Eliminate your environmental toxins: Everyday cleaners for you and your home

I have a lifelong history of eczema and long before changing how I ate, one of the first things I did in an attempt to improve my health, was to switch to personal care and cleaning products with no fragrances. Not long after that, I switched to ‘all natural’ cleaners that generally have fewer irritants. Most recently, I’ve opted to make a lot of my own products, usually using only a few ingredients, so that I know exactly what is in them. (I found out last year that aloe vera gel isn’t supposed to feel like burning, but may just do that if you have an intolerance to it). I’ve now gotten to the point where I don’t think about the products I use any more, as they are merely part of my everyday routine. However, a friend who was recently diagnosed with Celiac disease asked me about personal care and cleaning product recommendations, and I figured it’d be useful to actually jot this information down.

Beyond those of us who have Celiac disease, skin issues or autoimmune diseases, it’s a good idea for everyone to switch to cleaners and personal products that are low in toxins. And there are plenty of toxins to be found in cosmetics, personal care products and household cleaners. While it’s good to be aware of what you put in your mouth, ingredients in these cleaners and personal products aren’t filtered through your digestive system before hitting your bloodstream – they can be absorbed into your bloodstream through your skin. If you’re ever in doubt about one of the products you use, I highly recommend entering it into the Environmental Working Group’s database, and see which ingredients they flag as problematic or potentially dangerous.

6 ingredients you should be aware of in your personal care products and cleaners:
1. Gluten
Depending on your sensitivity, you may react to trace amounts of gluten found in cosmetics and other personal care products, especially those that could be ingested in minute amounts, like lipstick, mouthwash or toothpaste.

2. Triclosan
Triclosan is an antibacterial agent that’s in many liquid soaps. The US government’s Food and Drug Administration recently found that triclosan may be doing more harm than good, and there’s no indication that triclosan is any more effective than regular soap. Worse than that, triclosan could interfere with thyroid hormone regulation, as it has been shown to do in animal studies. Companies are supposed to be pulling their triclosan-containing products off the shelf by 2016, which means for now, they are still available everywhere.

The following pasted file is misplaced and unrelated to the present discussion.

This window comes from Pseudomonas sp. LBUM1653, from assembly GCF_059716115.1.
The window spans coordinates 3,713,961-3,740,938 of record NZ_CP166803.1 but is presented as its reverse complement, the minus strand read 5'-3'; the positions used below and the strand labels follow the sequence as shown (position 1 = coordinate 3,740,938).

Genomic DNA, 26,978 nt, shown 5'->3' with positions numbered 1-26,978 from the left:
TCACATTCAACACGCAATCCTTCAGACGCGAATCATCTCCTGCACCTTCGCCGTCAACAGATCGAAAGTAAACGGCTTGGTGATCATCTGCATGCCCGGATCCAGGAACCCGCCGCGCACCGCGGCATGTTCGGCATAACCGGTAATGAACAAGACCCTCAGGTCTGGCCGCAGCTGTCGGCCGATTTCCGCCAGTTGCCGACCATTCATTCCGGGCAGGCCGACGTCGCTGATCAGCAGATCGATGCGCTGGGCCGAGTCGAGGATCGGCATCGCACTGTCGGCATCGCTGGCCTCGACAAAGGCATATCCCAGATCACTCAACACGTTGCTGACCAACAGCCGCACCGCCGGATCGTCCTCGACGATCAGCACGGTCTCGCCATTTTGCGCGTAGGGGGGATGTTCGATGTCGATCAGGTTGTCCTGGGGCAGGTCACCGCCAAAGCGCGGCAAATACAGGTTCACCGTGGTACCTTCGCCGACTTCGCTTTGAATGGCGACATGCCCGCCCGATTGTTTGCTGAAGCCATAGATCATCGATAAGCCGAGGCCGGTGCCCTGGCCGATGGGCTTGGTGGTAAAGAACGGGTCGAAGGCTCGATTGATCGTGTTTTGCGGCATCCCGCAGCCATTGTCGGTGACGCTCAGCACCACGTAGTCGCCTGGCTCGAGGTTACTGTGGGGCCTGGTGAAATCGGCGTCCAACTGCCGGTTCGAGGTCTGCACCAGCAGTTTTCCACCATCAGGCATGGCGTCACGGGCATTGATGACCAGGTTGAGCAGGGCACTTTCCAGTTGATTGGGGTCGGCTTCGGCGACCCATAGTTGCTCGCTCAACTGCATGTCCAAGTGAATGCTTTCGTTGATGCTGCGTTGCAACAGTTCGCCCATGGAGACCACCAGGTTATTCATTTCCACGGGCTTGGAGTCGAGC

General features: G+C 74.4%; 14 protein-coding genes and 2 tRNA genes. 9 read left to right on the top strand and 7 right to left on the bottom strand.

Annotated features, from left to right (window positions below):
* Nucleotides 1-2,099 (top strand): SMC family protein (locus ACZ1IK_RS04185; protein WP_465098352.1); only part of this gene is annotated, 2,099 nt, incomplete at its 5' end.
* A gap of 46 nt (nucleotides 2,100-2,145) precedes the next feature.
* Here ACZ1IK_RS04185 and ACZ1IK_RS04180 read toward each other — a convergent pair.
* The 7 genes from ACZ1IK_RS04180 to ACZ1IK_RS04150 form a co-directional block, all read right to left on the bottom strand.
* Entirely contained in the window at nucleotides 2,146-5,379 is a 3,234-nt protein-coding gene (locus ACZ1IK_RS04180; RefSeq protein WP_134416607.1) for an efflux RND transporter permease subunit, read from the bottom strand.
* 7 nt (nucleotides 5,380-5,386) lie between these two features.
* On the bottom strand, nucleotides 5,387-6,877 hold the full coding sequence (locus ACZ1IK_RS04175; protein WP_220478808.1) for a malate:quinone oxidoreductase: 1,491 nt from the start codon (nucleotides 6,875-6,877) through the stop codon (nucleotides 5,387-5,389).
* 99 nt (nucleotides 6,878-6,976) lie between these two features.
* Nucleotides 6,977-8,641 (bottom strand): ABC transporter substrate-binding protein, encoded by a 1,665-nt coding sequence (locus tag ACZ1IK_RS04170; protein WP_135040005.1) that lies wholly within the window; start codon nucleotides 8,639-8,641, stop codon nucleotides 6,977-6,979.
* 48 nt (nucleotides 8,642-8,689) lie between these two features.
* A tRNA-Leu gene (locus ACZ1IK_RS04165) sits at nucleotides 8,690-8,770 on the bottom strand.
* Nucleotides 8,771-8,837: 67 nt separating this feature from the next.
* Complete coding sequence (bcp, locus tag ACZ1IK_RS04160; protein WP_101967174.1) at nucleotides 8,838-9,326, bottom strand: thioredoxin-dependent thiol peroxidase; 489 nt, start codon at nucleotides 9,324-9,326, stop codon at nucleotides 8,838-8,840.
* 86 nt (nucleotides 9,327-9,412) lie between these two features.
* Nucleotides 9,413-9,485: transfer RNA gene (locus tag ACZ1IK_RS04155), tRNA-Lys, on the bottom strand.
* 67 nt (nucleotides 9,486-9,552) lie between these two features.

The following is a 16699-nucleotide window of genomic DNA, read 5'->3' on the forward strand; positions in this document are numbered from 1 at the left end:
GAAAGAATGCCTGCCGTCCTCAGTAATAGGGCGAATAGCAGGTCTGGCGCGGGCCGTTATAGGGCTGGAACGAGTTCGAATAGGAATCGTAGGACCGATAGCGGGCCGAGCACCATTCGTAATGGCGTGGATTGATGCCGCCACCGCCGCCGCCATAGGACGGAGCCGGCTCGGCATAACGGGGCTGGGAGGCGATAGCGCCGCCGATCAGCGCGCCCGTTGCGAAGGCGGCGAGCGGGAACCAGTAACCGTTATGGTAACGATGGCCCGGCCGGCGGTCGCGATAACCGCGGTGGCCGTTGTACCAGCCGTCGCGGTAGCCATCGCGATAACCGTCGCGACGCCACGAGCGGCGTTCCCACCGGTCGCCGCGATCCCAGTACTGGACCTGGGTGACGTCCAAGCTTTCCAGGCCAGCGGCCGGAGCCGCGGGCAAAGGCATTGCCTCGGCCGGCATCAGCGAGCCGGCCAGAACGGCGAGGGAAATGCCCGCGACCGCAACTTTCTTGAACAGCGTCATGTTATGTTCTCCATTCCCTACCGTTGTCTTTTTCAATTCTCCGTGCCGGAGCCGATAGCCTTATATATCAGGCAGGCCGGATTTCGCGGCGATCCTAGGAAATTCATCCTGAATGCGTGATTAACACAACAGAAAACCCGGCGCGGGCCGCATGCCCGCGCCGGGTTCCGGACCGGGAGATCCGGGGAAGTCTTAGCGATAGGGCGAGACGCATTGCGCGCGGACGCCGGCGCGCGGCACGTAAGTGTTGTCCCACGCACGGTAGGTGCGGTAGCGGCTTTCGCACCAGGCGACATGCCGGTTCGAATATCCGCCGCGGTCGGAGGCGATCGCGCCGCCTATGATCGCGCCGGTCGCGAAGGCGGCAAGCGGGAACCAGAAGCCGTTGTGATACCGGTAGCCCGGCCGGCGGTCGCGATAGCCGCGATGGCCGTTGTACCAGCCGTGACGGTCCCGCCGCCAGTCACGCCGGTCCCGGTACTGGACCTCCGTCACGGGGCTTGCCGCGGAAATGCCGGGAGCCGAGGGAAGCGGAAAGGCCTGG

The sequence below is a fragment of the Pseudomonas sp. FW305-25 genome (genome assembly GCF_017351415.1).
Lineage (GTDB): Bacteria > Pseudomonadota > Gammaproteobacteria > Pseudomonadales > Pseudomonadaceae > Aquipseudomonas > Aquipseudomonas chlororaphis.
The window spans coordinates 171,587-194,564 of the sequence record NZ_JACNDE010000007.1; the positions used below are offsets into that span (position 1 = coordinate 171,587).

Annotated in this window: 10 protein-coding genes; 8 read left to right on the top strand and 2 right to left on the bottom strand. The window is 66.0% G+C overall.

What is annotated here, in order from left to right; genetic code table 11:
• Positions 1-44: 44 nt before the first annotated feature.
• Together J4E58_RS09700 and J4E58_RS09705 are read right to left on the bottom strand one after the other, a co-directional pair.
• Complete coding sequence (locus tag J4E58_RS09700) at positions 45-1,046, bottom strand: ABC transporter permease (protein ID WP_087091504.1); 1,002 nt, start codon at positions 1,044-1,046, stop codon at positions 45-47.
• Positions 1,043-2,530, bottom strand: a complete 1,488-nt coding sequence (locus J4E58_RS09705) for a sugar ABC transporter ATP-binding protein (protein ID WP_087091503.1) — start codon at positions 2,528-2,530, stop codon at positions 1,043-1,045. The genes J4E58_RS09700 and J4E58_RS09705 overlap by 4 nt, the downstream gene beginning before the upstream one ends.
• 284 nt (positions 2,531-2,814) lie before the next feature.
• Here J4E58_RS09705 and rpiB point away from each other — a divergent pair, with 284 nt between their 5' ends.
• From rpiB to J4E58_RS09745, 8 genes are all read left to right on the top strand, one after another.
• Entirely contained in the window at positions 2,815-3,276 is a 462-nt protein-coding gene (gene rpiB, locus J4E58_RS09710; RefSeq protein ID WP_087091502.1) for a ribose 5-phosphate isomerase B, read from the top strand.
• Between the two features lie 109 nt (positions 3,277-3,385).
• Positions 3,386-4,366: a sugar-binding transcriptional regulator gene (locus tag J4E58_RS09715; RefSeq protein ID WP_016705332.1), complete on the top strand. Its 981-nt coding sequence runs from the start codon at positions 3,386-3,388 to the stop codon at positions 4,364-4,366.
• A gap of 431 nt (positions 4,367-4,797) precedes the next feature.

3. Sodium Lauryl Sulphate (SLS)
SLS is a foaming agent found in just about every cleaning product, from shampoos to hand soap and laundry detergents. The EWG considers it a low hazard that can cause skin, eye or lung irritation, however.

4. Propylene Glycol
Propylene glycol is a fragrance and skin conditioning agent used in many products to give it a smooth texture and prevent hardening. Ironically this ‘skin conditioner’ is also known to cause contact dermatitis (that can develop in hours or days after exposure) and contact urticaria (aka immediate, localized swelling and redness).

5. Coconut DEA
Coconut DEA is a foaming agent derived from coconut oil. Because of its origins, manufacturers like to claim it as ‘natural’ ingredient, but this chemical is a possible carcinogen, and can also be found as “cocamide DEA”, “amides”, “coco amides”, Coconut dietyhanolamide, “coconut fatty acid”, and many other names.

6. Parabens
Look for ingredients that end in ‘paraben’ like propylparaben, methylparaben, butylparaben and others. Parabens act as preservatives in personal care products –because how else can something that’s liquid or creamy last so long? – but the big concern with them is that they can be absorbed through the skin and mimic estrogens and act as hormone disruptors.

The cleaners and products that I use
Below are some of my recommendations for the various products my family and I use, plus some extra links to other DIY recipes you can try. What you’ll find is that many of the DIY recipes involve a lot of the same ingredients, namely: coconut oil, baking soda, apple cider vinegar (ACV), washing soda, Castile soap, and maybe a bit of borax for household cleaning. Not only do these recipes help to reduce your toxic load, but they’ll also save you some money, since it is much more economical to mix batches of your own cleaners, rather than buying multiple cleaners for different purposes.